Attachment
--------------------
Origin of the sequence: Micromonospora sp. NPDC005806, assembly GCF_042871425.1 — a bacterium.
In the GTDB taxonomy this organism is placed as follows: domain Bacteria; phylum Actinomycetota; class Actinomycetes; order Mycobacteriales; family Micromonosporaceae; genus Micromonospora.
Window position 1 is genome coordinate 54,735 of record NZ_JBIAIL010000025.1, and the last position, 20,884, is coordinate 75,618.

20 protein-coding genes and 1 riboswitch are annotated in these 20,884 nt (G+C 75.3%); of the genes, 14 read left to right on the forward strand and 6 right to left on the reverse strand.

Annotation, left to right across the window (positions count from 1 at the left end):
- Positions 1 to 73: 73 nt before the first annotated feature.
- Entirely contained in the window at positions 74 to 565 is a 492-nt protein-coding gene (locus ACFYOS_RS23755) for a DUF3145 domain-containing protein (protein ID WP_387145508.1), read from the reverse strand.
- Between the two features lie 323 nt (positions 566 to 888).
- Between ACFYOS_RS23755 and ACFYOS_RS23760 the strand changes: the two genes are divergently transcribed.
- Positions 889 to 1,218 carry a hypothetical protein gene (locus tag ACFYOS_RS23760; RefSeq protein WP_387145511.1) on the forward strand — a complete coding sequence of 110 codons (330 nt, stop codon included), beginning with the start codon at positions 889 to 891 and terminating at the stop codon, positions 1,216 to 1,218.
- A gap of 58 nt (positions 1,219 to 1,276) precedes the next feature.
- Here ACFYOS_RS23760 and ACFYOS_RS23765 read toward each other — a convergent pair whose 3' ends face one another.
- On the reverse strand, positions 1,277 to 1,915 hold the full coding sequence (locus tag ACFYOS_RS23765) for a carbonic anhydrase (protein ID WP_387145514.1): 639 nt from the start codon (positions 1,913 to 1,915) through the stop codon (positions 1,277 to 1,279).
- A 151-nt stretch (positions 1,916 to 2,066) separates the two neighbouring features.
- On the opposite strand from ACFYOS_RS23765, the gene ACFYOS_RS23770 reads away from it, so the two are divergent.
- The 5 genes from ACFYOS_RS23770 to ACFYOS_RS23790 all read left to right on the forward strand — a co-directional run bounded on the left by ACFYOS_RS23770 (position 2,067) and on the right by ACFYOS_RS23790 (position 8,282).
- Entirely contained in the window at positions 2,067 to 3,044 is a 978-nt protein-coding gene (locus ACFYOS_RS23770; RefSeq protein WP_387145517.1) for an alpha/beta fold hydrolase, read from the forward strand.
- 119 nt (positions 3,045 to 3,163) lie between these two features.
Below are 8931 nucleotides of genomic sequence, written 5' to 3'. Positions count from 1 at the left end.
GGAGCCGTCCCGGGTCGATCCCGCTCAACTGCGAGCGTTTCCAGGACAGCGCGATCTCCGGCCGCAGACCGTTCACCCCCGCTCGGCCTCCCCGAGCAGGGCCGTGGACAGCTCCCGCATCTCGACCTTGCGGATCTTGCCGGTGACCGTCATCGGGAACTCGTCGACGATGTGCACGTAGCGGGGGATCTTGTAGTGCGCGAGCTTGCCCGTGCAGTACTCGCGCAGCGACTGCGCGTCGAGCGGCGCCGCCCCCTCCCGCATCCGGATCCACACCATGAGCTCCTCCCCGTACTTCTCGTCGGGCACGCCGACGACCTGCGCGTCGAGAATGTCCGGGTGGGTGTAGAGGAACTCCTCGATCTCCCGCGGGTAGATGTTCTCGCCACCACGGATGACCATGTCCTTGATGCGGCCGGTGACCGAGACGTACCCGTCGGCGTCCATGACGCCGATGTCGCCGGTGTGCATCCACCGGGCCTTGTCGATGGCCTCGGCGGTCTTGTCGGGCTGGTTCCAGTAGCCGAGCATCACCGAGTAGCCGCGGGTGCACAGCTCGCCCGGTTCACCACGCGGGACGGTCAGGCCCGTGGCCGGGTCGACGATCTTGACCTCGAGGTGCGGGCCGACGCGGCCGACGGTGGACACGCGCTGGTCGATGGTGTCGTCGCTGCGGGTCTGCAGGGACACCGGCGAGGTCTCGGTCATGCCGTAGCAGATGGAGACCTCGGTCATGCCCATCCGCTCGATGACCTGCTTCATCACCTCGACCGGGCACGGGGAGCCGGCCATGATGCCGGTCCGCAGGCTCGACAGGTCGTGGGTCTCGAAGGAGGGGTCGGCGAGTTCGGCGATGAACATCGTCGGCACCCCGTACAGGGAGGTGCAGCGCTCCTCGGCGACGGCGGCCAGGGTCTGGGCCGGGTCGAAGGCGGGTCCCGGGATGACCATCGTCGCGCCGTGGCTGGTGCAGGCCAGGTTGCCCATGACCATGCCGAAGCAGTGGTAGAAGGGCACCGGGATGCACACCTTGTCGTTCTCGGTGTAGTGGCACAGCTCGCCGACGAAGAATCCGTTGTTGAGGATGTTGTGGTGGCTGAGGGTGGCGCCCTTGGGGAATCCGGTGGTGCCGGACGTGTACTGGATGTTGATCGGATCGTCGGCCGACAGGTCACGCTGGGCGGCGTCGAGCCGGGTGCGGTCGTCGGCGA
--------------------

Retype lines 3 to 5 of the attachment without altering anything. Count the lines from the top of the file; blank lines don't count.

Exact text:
Window position 1 is genome coordinate 54,735 of record NZ_JBIAIL010000025.1, and the last position, 20,884, is coordinate 75,618.

20 protein-coding genes and 1 riboswitch are annotated in these 20,884 nt (G+C 75.3%); of the genes, 14 read left to right on the forward strand and 6 right to left on the reverse strand.

Annotation, left to right across the window (positions count from 1 at the left end):